While movement speed on land appear to be somewhat plausible when compared to reality, speeds for water travel are completely fictional. The numbers in the PHB seem considerably too low, but then you also get the complication that ships being propelled by wind depend on the wind conditions to move and because of the way sails work, going in a straight line is generally not the quickest path to get where you want to. Creating an even halfway decent approximation of ship speeds is way more complex than it would ever be worth it in a game like this, and so whatever system you are using will be a very basic abstraction.

For the same reasons that I prefer the 6-mile hex for land travel, I also like to go with the 30-mile hex for sea travel. 24-mile hexes would have more flexibility if you would want to have ships with many different speeds, but I am satisfied with ships being either “fast” or “slow”, with no further differentiation.

Speed is determined by the vessel and the water and wind conditions. Favorable Conditions means that the wind blows in the right direction at a good strength, or that the boat is going down a river with a significant current. Unfavorable Conditions means that the wind is weak and blowing from a bad direction, or that the boat is going up a river against a significant current. Average Conditions simply mean that the wind is neither particularly good or bad, or that the river does not have a significant current.

Ships out at sea can travel for 24 hours per day. By the PHB, rowboats are 50% faster than river boats. But a sailed river boat requires less work to move, so you can travel for more hours until it gets too dark. I say the two cancel each other out and the total distance per day comes out the same.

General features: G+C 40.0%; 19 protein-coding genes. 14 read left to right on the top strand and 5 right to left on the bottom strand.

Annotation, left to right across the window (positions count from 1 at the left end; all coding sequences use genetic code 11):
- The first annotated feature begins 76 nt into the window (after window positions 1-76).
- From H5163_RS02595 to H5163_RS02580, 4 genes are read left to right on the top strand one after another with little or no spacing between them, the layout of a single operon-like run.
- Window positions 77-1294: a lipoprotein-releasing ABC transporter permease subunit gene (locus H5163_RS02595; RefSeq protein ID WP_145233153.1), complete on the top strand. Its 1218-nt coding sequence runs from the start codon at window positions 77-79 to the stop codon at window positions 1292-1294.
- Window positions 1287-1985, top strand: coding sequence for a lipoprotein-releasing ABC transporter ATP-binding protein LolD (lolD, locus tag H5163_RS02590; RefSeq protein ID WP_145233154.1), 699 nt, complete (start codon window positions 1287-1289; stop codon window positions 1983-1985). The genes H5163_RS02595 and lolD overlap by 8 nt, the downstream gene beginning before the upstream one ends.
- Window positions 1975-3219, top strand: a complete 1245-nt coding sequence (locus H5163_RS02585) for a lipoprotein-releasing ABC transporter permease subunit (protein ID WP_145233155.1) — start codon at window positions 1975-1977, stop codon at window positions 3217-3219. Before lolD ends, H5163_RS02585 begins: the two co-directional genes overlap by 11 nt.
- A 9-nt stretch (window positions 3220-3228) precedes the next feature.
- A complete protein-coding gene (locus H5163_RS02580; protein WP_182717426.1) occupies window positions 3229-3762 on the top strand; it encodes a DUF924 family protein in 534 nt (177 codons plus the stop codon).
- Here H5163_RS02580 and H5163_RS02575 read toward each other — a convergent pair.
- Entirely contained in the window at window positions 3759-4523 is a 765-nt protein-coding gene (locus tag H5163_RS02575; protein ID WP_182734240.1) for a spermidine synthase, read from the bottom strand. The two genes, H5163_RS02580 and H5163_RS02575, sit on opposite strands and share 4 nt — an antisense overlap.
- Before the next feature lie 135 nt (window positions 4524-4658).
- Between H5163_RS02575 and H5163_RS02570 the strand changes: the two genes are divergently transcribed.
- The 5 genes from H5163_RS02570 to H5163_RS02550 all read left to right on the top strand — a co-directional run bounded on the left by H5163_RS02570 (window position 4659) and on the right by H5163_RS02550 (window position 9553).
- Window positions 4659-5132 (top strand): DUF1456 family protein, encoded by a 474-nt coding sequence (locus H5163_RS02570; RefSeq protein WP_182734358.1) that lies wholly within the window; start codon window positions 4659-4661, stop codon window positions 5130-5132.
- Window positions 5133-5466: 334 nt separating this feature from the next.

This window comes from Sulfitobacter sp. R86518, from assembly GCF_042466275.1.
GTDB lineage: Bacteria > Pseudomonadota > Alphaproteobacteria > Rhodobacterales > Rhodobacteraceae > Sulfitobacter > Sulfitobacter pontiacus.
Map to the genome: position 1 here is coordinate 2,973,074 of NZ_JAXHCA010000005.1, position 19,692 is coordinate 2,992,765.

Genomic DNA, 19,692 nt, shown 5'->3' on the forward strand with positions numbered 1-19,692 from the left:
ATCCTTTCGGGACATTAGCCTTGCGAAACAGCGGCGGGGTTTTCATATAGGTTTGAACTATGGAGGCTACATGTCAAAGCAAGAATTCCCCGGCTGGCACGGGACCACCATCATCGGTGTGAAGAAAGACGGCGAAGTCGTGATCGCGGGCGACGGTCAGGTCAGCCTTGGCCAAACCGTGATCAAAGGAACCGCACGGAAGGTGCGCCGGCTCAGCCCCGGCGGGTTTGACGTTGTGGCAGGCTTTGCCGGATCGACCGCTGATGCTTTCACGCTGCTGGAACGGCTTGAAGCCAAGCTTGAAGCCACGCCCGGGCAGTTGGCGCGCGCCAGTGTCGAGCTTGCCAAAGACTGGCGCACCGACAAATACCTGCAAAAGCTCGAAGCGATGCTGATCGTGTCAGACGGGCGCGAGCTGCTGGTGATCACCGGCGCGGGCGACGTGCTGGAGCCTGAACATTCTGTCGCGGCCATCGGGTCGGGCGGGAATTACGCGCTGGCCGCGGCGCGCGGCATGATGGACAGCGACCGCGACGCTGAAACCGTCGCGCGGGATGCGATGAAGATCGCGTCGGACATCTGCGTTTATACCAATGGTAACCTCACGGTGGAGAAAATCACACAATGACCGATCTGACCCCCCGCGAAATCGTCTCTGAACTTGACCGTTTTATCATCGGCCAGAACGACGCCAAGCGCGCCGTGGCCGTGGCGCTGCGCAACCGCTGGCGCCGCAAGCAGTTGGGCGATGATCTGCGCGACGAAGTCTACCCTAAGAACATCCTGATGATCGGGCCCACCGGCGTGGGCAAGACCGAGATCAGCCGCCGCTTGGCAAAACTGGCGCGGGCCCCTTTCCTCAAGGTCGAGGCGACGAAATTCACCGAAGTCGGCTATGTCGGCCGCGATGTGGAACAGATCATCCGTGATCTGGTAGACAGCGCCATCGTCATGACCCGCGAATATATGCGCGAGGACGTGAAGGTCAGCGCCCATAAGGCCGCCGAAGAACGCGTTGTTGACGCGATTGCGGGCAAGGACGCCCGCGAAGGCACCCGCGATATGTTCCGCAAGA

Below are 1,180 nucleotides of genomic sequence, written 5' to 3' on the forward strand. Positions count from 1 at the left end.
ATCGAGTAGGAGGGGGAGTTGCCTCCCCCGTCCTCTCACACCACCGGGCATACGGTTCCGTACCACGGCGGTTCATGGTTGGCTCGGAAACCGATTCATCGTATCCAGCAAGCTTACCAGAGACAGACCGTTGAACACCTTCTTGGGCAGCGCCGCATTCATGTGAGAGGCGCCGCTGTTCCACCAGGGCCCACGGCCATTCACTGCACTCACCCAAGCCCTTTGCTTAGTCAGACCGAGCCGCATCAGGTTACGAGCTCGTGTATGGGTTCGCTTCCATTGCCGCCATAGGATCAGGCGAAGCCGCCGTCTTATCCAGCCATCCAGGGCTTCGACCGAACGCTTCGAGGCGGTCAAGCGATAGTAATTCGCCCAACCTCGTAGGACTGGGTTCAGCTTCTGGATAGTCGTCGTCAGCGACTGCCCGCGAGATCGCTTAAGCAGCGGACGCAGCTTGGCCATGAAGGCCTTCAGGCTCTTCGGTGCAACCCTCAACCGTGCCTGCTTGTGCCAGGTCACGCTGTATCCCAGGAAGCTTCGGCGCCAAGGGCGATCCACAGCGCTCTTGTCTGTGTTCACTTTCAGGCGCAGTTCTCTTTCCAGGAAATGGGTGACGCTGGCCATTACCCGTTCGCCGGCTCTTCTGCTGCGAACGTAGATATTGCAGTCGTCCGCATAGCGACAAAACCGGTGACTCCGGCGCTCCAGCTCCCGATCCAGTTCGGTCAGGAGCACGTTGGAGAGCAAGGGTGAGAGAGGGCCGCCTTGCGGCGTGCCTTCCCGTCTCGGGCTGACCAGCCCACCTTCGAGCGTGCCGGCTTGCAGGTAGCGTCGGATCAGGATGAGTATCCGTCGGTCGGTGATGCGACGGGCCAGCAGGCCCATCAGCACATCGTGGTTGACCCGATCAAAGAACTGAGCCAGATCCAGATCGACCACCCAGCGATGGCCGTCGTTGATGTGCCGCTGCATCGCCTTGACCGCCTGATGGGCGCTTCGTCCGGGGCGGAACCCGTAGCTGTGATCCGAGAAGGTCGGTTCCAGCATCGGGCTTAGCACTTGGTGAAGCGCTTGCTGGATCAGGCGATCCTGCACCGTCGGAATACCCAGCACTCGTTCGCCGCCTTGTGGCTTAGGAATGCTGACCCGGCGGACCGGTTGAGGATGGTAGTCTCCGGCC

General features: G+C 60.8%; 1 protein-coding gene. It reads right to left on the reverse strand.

Water Travel

Speed Favorable Average Unfavorable
Boat 6 hexes (6-miles) 4 hexes (6-miles) 2 hexes (6-miles)
Slow Ship 3 hexes (30-miles) 2 hexes (30-miles) 1 hex (30-miles)
Fast Ship 6 hexes (30-miles) 4 hexes (30-miles) 2 hexes (30-miles)

From what I was able to find out, doing 36 miles rowing downriver is quite realistic, and for the sake of abstraction we’re ignoring that actual rivers aren’t straight. And again, the reality of travel speeds are much more complicated than this. This is the speed characters with light encumbrance would do in easy terrain. Since most wilderness in my campaigns isn’t easy and supplies for a long trip can easyily mean having heavy encumbrance, this is very good.

Going upriver would only be 2 hexes per day. Which is also what you get when travelling on foot through difficult terrain with heavy encumbrance. Since a long expedition is probably going to haul a lot of stuff with them and most wilderness will be difficult terrain, doing such a trip by boat isn’t going to be any faster or slower than doing it on foot. No change when going up the river, but huge advantage when going back down totally justifies the use of boats to travel deep into the wilderness for me.